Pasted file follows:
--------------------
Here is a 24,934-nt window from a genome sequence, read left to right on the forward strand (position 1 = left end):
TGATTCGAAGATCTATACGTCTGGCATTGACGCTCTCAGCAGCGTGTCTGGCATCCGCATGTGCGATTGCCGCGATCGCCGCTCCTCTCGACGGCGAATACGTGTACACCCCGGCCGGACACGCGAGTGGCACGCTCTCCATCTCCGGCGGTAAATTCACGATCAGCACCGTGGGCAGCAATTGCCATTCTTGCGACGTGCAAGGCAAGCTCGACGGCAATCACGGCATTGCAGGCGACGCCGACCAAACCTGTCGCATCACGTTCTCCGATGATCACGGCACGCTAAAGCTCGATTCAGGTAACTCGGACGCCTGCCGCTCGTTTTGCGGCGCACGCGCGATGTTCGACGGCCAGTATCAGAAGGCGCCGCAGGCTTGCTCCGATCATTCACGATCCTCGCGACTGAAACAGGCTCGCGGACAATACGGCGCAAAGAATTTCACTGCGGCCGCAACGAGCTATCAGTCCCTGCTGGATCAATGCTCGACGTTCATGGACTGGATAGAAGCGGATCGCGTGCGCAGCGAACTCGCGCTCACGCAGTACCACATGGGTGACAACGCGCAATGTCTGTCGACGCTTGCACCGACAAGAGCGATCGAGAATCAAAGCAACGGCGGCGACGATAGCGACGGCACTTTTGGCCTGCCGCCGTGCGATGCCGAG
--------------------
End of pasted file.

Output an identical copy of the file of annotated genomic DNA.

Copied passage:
Here is a 24,934-nt window from a genome sequence, read left to right on the forward strand (position 1 = left end):
TGATTCGAAGATCTATACGTCTGGCATTGACGCTCTCAGCAGCGTGTCTGGCATCCGCATGTGCGATTGCCGCGATCGCCGCTCCTCTCGACGGCGAATACGTGTACACCCCGGCCGGACACGCGAGTGGCACGCTCTCCATCTCCGGCGGTAAATTCACGATCAGCACCGTGGGCAGCAATTGCCATTCTTGCGACGTGCAAGGCAAGCTCGACGGCAATCACGGCATTGCAGGCGACGCCGACCAAACCTGTCGCATCACGTTCTCCGATGATCACGGCACGCTAAAGCTCGATTCAGGTAACTCGGACGCCTGCCGCTCGTTTTGCGGCGCACGCGCGATGTTCGACGGCCAGTATCAGAAGGCGCCGCAGGCTTGCTCCGATCATTCACGATCCTCGCGACTGAAACAGGCTCGCGGACAATACGGCGCAAAGAATTTCACTGCGGCCGCAACGAGCTATCAGTCCCTGCTGGATCAATGCTCGACGTTCATGGACTGGATAGAAGCGGATCGCGTGCGCAGCGAACTCGCGCTCACGCAGTACCACATGGGTGACAACGCGCAATGTCTGTCGACGCTTGCACCGACAAGAGCGATCGAGAATCAAAGCAACGGCGGCGACGATAGCGACGGCACTTTTGGCCTGCCGCCGTGCGATGCCGAG